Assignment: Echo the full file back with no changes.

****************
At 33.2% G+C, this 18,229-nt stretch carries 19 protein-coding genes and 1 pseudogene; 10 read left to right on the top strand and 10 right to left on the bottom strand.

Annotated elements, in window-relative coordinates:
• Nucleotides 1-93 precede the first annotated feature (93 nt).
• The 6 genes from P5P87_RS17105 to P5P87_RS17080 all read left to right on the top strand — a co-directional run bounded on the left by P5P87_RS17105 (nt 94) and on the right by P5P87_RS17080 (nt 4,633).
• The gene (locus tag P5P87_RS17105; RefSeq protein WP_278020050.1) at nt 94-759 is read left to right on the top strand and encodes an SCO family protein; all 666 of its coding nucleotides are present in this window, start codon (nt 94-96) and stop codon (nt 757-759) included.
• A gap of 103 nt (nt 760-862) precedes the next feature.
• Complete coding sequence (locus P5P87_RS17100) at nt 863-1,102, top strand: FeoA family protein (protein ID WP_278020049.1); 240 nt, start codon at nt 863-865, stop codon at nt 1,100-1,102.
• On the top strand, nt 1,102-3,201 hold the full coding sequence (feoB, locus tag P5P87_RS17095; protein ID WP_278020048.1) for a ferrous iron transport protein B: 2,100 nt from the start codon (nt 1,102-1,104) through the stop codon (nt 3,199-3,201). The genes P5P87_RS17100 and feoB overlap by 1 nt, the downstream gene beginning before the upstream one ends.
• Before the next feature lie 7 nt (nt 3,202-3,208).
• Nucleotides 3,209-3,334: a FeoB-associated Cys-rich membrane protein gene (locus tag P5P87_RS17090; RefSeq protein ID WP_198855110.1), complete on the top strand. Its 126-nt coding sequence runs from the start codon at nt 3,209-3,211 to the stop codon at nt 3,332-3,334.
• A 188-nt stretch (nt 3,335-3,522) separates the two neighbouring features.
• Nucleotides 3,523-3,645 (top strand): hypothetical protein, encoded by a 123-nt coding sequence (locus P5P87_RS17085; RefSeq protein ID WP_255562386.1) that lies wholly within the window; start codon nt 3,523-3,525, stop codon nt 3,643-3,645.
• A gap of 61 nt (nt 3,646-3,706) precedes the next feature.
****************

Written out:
At 33.2% G+C, this 18,229-nt stretch carries 19 protein-coding genes and 1 pseudogene; 10 read left to right on the top strand and 10 right to left on the bottom strand.

Annotated elements, in window-relative coordinates:
• Nucleotides 1-93 precede the first annotated feature (93 nt).
• The 6 genes from P5P87_RS17105 to P5P87_RS17080 all read left to right on the top strand — a co-directional run bounded on the left by P5P87_RS17105 (nt 94) and on the right by P5P87_RS17080 (nt 4,633).
• The gene (locus tag P5P87_RS17105; RefSeq protein WP_278020050.1) at nt 94-759 is read left to right on the top strand and encodes an SCO family protein; all 666 of its coding nucleotides are present in this window, start codon (nt 94-96) and stop codon (nt 757-759) included.
• A gap of 103 nt (nt 760-862) precedes the next feature.
• Complete coding sequence (locus P5P87_RS17100) at nt 863-1,102, top strand: FeoA family protein (protein ID WP_278020049.1); 240 nt, start codon at nt 863-865, stop codon at nt 1,100-1,102.
• On the top strand, nt 1,102-3,201 hold the full coding sequence (feoB, locus tag P5P87_RS17095; protein ID WP_278020048.1) for a ferrous iron transport protein B: 2,100 nt from the start codon (nt 1,102-1,104) through the stop codon (nt 3,199-3,201). The genes P5P87_RS17100 and feoB overlap by 1 nt, the downstream gene beginning before the upstream one ends.
• Before the next feature lie 7 nt (nt 3,202-3,208).
• Nucleotides 3,209-3,334: a FeoB-associated Cys-rich membrane protein gene (locus tag P5P87_RS17090; RefSeq protein ID WP_198855110.1), complete on the top strand. Its 126-nt coding sequence runs from the start codon at nt 3,209-3,211 to the stop codon at nt 3,332-3,334.
• A 188-nt stretch (nt 3,335-3,522) separates the two neighbouring features.
• Nucleotides 3,523-3,645 (top strand): hypothetical protein, encoded by a 123-nt coding sequence (locus P5P87_RS17085; RefSeq protein ID WP_255562386.1) that lies wholly within the window; start codon nt 3,523-3,525, stop codon nt 3,643-3,645.
• A gap of 61 nt (nt 3,646-3,706) precedes the next feature.